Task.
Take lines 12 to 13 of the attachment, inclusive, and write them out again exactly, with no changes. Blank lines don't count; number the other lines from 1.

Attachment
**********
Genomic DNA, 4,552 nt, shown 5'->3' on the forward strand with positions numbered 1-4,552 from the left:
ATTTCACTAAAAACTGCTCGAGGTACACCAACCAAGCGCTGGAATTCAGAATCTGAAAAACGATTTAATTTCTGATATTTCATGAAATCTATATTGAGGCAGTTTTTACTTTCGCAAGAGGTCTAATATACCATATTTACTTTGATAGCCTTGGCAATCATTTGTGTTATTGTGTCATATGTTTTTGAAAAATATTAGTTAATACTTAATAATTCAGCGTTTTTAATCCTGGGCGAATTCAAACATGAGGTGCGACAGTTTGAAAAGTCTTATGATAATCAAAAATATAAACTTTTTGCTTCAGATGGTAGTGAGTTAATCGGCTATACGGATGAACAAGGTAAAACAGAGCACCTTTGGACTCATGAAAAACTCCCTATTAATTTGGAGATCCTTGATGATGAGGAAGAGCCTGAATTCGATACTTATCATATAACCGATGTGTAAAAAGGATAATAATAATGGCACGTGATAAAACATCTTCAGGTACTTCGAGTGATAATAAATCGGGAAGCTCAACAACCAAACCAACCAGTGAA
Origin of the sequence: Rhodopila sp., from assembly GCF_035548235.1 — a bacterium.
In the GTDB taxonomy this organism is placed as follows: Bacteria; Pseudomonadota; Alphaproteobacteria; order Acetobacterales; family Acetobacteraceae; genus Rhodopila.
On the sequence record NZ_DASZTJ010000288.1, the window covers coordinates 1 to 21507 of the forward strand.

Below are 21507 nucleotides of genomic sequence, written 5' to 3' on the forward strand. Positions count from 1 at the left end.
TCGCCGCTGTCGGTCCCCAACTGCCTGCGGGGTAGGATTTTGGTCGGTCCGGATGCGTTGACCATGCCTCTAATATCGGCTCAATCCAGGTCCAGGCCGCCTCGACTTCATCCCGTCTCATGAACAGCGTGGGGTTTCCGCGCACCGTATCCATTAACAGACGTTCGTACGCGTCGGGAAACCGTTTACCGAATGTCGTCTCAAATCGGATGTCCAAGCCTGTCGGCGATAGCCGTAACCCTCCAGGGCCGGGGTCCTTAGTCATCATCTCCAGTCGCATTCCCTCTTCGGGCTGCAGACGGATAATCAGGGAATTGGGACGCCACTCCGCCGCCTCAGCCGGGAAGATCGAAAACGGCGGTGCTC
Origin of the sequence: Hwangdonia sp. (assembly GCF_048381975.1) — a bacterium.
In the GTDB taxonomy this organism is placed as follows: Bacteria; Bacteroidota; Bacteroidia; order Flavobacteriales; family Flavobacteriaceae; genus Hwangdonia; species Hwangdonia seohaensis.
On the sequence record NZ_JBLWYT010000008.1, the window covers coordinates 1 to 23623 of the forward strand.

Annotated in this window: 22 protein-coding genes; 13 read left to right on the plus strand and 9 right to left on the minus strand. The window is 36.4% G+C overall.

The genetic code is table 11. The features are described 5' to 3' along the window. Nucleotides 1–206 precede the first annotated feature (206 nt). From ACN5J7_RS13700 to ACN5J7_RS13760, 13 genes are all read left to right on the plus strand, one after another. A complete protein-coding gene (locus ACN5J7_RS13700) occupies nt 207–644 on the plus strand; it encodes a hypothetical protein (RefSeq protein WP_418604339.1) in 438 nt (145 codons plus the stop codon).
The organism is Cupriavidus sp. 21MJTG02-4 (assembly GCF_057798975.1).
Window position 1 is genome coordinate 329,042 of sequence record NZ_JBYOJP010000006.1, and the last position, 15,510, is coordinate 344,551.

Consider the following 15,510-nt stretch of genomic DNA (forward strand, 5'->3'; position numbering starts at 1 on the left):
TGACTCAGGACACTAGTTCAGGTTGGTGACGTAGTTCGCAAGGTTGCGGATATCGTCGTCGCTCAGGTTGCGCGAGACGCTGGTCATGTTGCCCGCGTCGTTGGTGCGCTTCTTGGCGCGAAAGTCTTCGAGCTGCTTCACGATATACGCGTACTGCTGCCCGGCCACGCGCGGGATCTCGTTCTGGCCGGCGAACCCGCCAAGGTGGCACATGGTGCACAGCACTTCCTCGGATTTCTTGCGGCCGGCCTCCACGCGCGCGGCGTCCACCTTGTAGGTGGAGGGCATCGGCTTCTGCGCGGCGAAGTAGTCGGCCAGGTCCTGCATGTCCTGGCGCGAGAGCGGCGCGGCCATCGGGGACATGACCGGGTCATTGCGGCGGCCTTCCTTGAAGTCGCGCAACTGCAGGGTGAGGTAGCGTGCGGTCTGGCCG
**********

The genetic code is table 11. The features are described 5' to 3' along the window. Nucleotides 1–206 precede the first annotated feature (206 nt). From ACN5J7_RS13700 to ACN5J7_RS13760, 13 genes are all read left to right on the plus strand, one after another. A complete protein-coding gene (locus ACN5J7_RS13700) occupies nt 207–644 on the plus strand; it encodes a hypothetical protein (RefSeq protein WP_418604339.1) in 438 nt (145 codons plus the stop codon).
The organism is Cupriavidus sp. 21MJTG02-4 (assembly GCF_057798975.1).